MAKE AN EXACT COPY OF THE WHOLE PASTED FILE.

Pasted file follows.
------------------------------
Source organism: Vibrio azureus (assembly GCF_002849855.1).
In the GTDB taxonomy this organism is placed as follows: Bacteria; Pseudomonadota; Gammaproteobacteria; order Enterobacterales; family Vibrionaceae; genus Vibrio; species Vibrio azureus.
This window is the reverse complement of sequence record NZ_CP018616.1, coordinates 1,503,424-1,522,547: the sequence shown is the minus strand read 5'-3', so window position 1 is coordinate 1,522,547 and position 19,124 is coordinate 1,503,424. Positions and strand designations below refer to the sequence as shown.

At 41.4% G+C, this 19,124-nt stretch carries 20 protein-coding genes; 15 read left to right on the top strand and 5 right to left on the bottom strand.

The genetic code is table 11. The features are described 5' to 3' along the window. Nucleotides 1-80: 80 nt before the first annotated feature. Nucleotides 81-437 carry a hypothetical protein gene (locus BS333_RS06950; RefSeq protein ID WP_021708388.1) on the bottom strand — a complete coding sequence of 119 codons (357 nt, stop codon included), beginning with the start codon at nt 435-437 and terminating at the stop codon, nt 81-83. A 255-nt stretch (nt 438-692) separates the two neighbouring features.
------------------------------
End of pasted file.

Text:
Source organism: Vibrio azureus (assembly GCF_002849855.1).
In the GTDB taxonomy this organism is placed as follows: Bacteria; Pseudomonadota; Gammaproteobacteria; order Enterobacterales; family Vibrionaceae; genus Vibrio; species Vibrio azureus.
This window is the reverse complement of sequence record NZ_CP018616.1, coordinates 1,503,424-1,522,547: the sequence shown is the minus strand read 5'-3', so window position 1 is coordinate 1,522,547 and position 19,124 is coordinate 1,503,424. Positions and strand designations below refer to the sequence as shown.

At 41.4% G+C, this 19,124-nt stretch carries 20 protein-coding genes; 15 read left to right on the top strand and 5 right to left on the bottom strand.

The genetic code is table 11. The features are described 5' to 3' along the window. Nucleotides 1-80: 80 nt before the first annotated feature. Nucleotides 81-437 carry a hypothetical protein gene (locus BS333_RS06950; RefSeq protein ID WP_021708388.1) on the bottom strand — a complete coding sequence of 119 codons (357 nt, stop codon included), beginning with the start codon at nt 435-437 and terminating at the stop codon, nt 81-83. A 255-nt stretch (nt 438-692) separates the two neighbouring features.